Editor’s note: The author of this piece, David Kelly, works for ESPN in Affiliate Finance and is vice-president of the ENABLED ERG, ESPN’s Employee Resource Group. Part of ENABLED’s mission is to create employee programs, content and outreach that supports ESPN employees with challenges, and employees who are touched by those with challenges.
Through Sept. 12, ESPN International is presenting daily coverage of the London 2012 Paralympic Games. The Paralympic Games, which started Aug. 29, are airing on ESPN throughout the Caribbean and Spanish-speaking Latin America.
Here in the U.S., two daily, one-hour wrap up shows air on ESPN3 in primetime and some highlights will air on SportsCenter (a highlight from men’s table tennis was in the No. 1 spot in Tuesday’s SC Top 10).
The London 2012 Paralympic Games feature 4,200 athletes from 160 countries competing in 21 sports. Some of those athletes have been featured speakers for visits to our Bristol, Conn. campus as guests of ENABLED.
Alana Nichols, who won six medals (including three golds) in the IPC Alpine Skiing World Cup Finals this winter, also is competing in London as a star on the U.S. women’s wheelchair basketball team. The only woman to win gold medals in both the Summer and Winter Paralympics, Nichols was profiled on Front Row during her 2011 ESPN visit.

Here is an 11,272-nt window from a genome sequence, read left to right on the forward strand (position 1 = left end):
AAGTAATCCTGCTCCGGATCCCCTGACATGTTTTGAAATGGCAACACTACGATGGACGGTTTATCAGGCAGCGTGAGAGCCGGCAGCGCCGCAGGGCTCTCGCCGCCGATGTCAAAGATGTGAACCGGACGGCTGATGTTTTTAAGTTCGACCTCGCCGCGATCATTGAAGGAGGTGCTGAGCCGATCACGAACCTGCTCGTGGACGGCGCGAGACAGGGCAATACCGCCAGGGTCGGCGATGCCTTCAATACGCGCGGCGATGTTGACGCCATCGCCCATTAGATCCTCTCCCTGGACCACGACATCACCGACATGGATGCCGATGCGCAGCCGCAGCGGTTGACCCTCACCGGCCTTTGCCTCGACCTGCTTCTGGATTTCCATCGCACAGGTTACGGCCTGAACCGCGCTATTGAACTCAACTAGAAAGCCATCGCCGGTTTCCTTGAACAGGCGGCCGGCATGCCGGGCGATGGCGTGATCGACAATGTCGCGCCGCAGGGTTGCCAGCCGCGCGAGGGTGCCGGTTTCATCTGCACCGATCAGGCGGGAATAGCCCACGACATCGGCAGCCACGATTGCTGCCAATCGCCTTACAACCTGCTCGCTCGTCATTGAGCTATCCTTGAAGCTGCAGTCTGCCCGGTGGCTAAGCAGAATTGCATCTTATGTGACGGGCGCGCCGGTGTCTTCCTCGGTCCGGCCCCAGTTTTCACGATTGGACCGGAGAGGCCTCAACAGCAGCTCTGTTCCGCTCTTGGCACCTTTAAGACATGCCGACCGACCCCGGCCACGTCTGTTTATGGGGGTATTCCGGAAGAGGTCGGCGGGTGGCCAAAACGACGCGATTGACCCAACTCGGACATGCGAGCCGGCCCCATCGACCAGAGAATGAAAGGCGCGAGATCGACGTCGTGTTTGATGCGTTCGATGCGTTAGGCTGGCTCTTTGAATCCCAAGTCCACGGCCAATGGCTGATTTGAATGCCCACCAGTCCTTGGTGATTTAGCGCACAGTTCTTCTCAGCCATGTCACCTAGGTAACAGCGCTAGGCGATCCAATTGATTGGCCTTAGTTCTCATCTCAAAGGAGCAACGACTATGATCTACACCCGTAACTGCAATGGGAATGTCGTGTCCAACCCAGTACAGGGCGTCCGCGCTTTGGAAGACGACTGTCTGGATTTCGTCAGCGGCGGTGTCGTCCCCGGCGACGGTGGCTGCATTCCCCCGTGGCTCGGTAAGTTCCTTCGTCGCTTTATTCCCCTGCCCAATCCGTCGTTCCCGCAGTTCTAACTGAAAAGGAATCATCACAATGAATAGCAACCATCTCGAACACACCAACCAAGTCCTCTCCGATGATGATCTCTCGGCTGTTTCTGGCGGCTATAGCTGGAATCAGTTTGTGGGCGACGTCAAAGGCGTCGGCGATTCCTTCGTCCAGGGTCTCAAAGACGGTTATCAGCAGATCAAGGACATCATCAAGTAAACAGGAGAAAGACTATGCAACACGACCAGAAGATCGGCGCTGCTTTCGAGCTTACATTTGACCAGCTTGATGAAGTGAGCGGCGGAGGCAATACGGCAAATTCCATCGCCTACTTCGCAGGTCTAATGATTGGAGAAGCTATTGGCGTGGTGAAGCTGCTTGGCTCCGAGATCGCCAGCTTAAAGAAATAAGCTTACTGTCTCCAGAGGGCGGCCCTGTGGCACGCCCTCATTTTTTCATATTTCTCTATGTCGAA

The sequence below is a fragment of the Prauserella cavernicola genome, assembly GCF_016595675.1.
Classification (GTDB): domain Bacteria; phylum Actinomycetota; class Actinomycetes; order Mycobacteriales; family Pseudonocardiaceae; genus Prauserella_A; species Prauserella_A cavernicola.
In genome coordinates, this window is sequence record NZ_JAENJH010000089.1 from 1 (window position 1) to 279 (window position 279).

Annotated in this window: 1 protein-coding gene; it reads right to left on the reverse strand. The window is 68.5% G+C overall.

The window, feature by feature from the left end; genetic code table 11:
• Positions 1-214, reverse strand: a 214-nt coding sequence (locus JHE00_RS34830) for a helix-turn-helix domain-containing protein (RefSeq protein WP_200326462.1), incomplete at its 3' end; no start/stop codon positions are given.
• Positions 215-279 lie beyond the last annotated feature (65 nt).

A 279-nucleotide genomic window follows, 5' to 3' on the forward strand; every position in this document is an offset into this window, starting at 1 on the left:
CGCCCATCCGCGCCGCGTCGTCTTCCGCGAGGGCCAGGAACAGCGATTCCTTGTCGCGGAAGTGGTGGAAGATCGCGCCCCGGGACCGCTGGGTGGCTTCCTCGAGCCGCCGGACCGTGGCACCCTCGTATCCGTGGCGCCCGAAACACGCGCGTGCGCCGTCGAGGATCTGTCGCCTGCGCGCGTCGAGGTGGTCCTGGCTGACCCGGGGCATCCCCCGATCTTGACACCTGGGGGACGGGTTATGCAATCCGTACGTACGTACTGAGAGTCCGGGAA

One ESPN employee especially invested in the Paralympics movement is Steve Raymond, senior vice president of national accounts for Disney and ESPN Networks. After spurring fundraising for a friend who was competing for the U.S. Disabled Ski Team a few years ago, Raymond eventually became the “Chef de Mission” — or honorary head — of the 2010 Winter Paralympic team.
“More people are interested in the Games, more countries are sending more athletes to it, and you see more athletes capable of competing at a high level,” said Raymond, who has attended three Games in person.
“Couple that with the ability to cover the event on many different platforms and you get large companies like [ESPN that] are trying to serve sports fans. It is a natural progression.”
Another friend of Raymond’s is Alison Jones, an accomplished amputee skier competing for the National Sports Center for the Disabled at Winter Park Ski Resort. Last week in London, Jones took bronze in the 3000M C-1, C-3 pursuit in cycling.
“I met [Jones] when she was 10 years old in the Winter Park Ski Program and she has been almost like a member of our family,” Raymond said.
“She’s got three other events to go. My whole family will be watching her, huddled around a computer; that one has a strong family tie for me.”
A record number of tickets have been sold for these Paralympic Games, coming on the heels of the 2012 Summer Olympics in London. Even Around The Horn‘s Woody Paige has noted the increased interest in the competition, as you’ll see in a segment from the Aug. 28 program below.